Exploding onto television screens in 1963 with her WGBH (Boston) program “The French Chef,” Julia Child quickly became a household name. Known for her extensive knowledge of French cuisine as well as her down-to-earth approach to kitchen navigation, Julia endeared herself to home cooks immediately; mistakes were okay, as were everyday culinary triumphs such as boeuf bourguignon and salade niçoise. Julia’s cry of solidarity was, “If I can do it, you can do it… and here’s how to do it!”
Julia adored the rich world of food and wine; she decried fad diets and many other food trends, always attending first to her palate. In 1989, after a severe earthquake in California, a reporter asked her what she would eat if she knew it was to be her last meal. True to form, she replied, “Cracked crab, oysters, something with duck, asparagus… whether it’s in season or not… something chocolate for dessert, and a bottle of wine with every course.”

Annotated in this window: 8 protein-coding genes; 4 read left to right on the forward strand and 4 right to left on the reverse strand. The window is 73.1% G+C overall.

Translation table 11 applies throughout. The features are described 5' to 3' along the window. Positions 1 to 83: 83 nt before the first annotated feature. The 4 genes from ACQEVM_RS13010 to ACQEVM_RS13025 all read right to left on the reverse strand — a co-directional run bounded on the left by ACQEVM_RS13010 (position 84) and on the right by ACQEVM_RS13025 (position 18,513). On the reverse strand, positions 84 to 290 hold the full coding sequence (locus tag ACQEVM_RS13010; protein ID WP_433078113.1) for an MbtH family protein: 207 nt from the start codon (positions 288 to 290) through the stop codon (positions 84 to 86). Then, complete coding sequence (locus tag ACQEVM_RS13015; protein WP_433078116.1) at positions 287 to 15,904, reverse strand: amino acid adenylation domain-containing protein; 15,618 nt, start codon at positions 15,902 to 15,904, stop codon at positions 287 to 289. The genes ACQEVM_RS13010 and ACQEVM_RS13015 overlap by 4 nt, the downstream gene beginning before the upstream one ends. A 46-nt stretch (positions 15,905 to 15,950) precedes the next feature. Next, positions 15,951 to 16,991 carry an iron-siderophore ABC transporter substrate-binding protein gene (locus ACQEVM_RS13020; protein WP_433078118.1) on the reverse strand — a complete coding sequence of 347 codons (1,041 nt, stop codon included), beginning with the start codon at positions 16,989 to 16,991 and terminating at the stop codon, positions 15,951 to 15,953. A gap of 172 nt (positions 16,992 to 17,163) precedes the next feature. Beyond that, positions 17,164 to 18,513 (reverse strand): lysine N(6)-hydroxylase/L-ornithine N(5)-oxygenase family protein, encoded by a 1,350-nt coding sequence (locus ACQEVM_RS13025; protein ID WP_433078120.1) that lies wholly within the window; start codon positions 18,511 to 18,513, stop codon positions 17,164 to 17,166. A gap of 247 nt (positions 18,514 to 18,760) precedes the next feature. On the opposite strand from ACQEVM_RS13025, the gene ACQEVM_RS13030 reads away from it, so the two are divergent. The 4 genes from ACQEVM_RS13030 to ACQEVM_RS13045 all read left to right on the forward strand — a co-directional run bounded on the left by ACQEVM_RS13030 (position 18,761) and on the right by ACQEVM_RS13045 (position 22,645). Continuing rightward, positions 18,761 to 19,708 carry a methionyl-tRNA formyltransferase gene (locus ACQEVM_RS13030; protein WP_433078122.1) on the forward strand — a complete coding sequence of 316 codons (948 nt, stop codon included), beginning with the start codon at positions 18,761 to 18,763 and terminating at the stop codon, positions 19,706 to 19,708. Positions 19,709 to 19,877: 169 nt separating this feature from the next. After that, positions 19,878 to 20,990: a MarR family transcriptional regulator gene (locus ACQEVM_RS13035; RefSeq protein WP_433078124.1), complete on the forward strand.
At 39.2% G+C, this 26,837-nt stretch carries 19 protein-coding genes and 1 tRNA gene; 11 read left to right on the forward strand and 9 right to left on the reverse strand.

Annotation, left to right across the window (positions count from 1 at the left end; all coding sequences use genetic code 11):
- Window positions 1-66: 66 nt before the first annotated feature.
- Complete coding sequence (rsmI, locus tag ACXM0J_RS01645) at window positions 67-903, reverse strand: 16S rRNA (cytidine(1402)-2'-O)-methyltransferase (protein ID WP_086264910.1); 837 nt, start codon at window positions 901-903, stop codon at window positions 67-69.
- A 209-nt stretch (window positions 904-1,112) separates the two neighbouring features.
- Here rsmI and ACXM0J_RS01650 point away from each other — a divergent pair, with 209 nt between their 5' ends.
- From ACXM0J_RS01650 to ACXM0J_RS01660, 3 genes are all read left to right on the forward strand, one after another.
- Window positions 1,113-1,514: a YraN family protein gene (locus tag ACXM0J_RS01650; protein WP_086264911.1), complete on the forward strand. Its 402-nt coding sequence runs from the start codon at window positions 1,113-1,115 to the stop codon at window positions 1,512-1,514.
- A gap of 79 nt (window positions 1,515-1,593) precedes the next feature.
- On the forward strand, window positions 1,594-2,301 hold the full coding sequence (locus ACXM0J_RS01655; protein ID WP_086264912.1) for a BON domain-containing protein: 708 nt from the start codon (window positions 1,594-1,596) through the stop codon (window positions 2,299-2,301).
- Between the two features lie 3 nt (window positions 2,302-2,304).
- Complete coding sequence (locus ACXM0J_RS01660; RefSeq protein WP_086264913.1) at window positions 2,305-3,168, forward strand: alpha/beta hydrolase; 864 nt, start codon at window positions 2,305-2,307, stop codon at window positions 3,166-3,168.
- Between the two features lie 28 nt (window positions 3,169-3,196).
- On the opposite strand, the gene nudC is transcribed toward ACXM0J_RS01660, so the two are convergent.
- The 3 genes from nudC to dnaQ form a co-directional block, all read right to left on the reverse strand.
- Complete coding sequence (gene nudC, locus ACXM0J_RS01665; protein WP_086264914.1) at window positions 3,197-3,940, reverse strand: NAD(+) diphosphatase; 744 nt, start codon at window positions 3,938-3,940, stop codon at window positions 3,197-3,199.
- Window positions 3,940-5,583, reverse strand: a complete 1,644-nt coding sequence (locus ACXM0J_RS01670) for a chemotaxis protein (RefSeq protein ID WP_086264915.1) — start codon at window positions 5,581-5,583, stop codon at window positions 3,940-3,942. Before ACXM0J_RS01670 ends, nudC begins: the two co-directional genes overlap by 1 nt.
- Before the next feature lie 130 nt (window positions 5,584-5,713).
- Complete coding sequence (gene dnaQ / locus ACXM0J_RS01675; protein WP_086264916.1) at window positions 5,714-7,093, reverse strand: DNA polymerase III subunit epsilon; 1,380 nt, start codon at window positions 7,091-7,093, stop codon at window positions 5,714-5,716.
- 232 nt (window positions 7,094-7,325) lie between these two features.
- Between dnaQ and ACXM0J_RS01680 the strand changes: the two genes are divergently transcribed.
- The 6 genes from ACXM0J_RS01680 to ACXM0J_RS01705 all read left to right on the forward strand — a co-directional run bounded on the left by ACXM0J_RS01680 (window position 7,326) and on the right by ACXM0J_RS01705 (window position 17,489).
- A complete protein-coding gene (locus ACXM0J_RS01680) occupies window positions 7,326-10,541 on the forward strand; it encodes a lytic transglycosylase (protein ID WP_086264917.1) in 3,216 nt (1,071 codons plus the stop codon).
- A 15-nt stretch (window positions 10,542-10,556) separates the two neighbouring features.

For nearly 10 years Gastronomica has been known in the culinary world as a cutting-edge magazine that offers beautiful essays and in-depth articles about topics as varied as Vegemite and vineyards. This re-issue of a classic features the same high level of writing but with an exciting difference: This issue of Gastronomica is devoted solely to remembering Julia Child and honoring her legacy. Julia, who died in 2004 at the age of 91, changed the way America thinks about food, cooking, and the culinary world as a whole.
An extraordinary roster of contributors has provided their thoughts, memories, and perceptions about the life and legacy of Julia Child, and many speak to how she affected their lives. Many of them are instantly recognizable to any food maven: Jacques Pépin. Anne Willan. Jasper White. Sara Moulton. Just as important are the less familiar contributors who have not written publicly about Julia before, such as Julia’s longtime personal assistant, Stephanie Hersh.
This special issue of Gastronomica is many things. It is a glimpse into Julia’s world–her childhood, her college years, her romance with her husband, Paul–for those who don’t know as much about her as they might like. For those who respected her both as chef and colleague, it is a tribute. And it is a farewell and final bon appétit for those who knew her best.